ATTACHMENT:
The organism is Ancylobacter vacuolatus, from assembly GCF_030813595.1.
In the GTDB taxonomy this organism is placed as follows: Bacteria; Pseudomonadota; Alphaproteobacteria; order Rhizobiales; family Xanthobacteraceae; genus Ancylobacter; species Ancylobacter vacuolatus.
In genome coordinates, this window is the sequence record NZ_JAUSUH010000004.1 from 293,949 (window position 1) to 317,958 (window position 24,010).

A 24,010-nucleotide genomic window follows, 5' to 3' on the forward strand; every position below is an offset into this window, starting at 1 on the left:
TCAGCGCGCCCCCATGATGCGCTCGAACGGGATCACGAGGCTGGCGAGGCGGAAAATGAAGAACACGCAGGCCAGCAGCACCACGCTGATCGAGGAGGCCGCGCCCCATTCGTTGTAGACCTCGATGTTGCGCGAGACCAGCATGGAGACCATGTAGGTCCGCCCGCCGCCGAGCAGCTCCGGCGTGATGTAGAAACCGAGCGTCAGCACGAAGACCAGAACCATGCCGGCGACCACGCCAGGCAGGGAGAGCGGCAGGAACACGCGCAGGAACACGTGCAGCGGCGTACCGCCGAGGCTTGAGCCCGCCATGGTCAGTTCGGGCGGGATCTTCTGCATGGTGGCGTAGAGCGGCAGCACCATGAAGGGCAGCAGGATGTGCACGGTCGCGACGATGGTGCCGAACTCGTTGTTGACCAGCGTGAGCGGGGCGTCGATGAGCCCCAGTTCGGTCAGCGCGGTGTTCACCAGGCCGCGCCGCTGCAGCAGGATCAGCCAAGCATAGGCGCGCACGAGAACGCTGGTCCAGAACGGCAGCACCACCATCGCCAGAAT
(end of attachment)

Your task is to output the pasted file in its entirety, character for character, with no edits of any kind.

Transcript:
The organism is Ancylobacter vacuolatus, from assembly GCF_030813595.1.
In the GTDB taxonomy this organism is placed as follows: Bacteria; Pseudomonadota; Alphaproteobacteria; order Rhizobiales; family Xanthobacteraceae; genus Ancylobacter; species Ancylobacter vacuolatus.
In genome coordinates, this window is the sequence record NZ_JAUSUH010000004.1 from 293,949 (window position 1) to 317,958 (window position 24,010).

A 24,010-nucleotide genomic window follows, 5' to 3' on the forward strand; every position below is an offset into this window, starting at 1 on the left:
TCAGCGCGCCCCCATGATGCGCTCGAACGGGATCACGAGGCTGGCGAGGCGGAAAATGAAGAACACGCAGGCCAGCAGCACCACGCTGATCGAGGAGGCCGCGCCCCATTCGTTGTAGACCTCGATGTTGCGCGAGACCAGCATGGAGACCATGTAGGTCCGCCCGCCGCCGAGCAGCTCCGGCGTGATGTAGAAACCGAGCGTCAGCACGAAGACCAGAACCATGCCGGCGACCACGCCAGGCAGGGAGAGCGGCAGGAACACGCGCAGGAACACGTGCAGCGGCGTACCGCCGAGGCTTGAGCCCGCCATGGTCAGTTCGGGCGGGATCTTCTGCATGGTGGCGTAGAGCGGCAGCACCATGAAGGGCAGCAGGATGTGCACGGTCGCGACGATGGTGCCGAACTCGTTGTTGACCAGCGTGAGCGGGGCGTCGATGAGCCCCAGTTCGGTCAGCGCGGTGTTCACCAGGCCGCGCCGCTGCAGCAGGATCAGCCAAGCATAGGCGCGCACGAGAACGCTGGTCCAGAACGGCAGCACCACCATCGCCAGAAT